What did you do on Memorial Day? We stayed home. We did some house cleaning and grilled hot dogs. That’s about it.
We didn’t do a whole lot the entire weekend. Jenny and I don’t have any interest in car racing, NASCAR or otherwise, so we didn’t even watch the two big races in Indianapolis and Charlotte on TV.
We did drive to Oxford Saturday night to go out to dinner because we had a gift card for a place called Boure on the Courthouse square. My son Jon and his wife, who live in northern Virginia, had sent it as a gift last Christmas and we had never gotten around to using it. Jenny doesn’t have much enthusiasm for a date night in Oxford because she commutes there during the week to teach school. Heading back to go out to dinner is not her favorite thing.
But school is out and we were feeling a little guilty about not using the gift card. So off we went. The food – crab cakes for Jenny, grouper for me and jambalaya for our son Joe — was very good, but when I got the bill, I was happy I had a gift card.
I started to think about what we had done on the weekend when I got a newsletter from a former colleague at the San Diego newspaper where I worked. He is retired and sends out a daily newsletter – he calls it a blog – that pulls together notes he gets from former employees of the paper.
In the newsletter he said his wife’s 83-year-old uncle was making the rounds of cemeteries in northwestern Ohio, “decorating the graves of his wife, his siblings, his parents and who knows who else….I remember times in Ohio when I joined the ‘old folks’ as they traveled to cemeteries behind churches in numerous small towns. They knew where every ancestor was buried. This strikes me as something very American.”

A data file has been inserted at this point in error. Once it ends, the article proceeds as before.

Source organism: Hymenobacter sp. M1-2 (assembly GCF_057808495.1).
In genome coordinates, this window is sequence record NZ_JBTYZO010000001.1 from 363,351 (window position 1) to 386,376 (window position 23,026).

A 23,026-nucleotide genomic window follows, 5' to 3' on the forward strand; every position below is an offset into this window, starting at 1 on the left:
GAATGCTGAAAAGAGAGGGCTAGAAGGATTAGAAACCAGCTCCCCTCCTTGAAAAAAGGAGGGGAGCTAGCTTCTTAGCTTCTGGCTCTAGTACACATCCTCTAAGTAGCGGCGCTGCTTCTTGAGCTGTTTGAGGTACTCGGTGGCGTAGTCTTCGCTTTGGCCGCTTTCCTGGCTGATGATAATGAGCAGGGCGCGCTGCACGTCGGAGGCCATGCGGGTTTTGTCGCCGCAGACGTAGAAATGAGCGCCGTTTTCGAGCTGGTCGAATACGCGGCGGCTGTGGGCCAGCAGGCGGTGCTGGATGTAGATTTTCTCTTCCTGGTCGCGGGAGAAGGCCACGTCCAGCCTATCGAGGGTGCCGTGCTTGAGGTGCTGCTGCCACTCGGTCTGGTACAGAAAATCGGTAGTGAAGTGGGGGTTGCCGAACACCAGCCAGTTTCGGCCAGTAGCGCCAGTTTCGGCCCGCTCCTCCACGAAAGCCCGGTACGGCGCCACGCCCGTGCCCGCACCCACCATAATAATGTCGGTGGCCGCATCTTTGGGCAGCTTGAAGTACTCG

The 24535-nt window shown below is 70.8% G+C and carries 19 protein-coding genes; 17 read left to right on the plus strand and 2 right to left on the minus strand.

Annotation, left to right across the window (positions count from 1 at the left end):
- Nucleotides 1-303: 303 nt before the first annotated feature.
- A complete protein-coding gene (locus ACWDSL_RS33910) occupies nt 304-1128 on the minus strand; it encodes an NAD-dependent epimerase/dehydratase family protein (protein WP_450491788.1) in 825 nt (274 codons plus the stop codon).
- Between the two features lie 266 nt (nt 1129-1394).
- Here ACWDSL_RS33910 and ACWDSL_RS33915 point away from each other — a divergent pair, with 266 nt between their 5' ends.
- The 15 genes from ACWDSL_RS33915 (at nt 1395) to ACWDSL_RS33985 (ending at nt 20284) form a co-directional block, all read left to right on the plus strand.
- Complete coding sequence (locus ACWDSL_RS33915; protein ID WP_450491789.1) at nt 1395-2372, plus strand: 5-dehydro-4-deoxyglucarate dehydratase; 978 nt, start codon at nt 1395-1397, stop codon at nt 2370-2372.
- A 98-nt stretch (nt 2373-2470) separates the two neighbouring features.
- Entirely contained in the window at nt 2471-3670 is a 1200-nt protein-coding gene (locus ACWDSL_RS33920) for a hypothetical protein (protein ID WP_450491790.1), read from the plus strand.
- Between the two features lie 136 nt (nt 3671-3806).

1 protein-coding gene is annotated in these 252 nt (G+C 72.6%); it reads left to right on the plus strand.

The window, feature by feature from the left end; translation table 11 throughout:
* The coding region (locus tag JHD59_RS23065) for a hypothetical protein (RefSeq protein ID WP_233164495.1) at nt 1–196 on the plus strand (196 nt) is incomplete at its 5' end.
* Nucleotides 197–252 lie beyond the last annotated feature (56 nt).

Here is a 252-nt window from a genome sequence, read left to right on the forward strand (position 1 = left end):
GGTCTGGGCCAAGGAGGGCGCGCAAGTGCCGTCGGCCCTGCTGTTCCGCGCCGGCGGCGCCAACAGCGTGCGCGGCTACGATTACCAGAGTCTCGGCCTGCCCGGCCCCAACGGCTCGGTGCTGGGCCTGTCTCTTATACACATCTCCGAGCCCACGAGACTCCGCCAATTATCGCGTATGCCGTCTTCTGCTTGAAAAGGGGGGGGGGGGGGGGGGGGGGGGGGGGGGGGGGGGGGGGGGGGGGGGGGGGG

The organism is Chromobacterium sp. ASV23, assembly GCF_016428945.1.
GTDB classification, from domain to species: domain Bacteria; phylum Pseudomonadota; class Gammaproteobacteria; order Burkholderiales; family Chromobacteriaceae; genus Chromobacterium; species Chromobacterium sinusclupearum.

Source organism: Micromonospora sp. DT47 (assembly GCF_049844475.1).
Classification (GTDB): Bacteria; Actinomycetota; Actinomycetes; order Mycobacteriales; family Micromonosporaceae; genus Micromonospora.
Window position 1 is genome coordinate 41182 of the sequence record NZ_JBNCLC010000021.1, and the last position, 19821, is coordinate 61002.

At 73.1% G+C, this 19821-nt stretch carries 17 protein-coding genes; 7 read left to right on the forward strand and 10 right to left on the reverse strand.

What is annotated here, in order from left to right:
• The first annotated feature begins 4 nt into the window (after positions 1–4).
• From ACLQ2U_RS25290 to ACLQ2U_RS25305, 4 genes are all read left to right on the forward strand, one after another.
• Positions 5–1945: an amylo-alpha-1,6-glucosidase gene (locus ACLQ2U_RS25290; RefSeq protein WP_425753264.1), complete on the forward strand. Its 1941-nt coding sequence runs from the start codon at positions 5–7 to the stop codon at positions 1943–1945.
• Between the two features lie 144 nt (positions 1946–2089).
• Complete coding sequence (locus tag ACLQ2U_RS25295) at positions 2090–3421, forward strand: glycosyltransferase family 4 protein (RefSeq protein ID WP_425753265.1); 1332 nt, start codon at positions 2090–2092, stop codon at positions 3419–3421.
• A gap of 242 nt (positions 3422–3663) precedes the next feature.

He went on to lament that people in California, many transplanted from somewhere else, have lost “some of this sense of community, having moved so far from our roots.”
That pretty much fits us, too. We’re not close to any cemeteries where we have relatives buried. Our Memorial Day is very different than I remember growing up in Missouri.
My mother would cut flowers, fill Mason jars with water, and we would go to “the country” (as my mother used to call it) to decorate graves in rural north Missouri. Today, I would have trouble finding the gravel roads leading to some of them, and even if I did, I wouldn’t be able to remember which ancestor is buried where.
My parents are buried in Kansas City and we usually stop in the cemetery when we visit my sister and her husband, who still live there. But it’s been more than a decade since I was in the rural area where my parents are originally from and where I was born.
Memorial Day, originally intended to honor those who lost their lives in U.S. wars, evolved into a family tradition of cemetery visits. Now it’s primarily a day of rest after a long winter of work. Things change, and not necessarily for the better.
T. Wayne Mitchell, Gazette publisher, can be reached at 662-534-6321 or at email@example.com.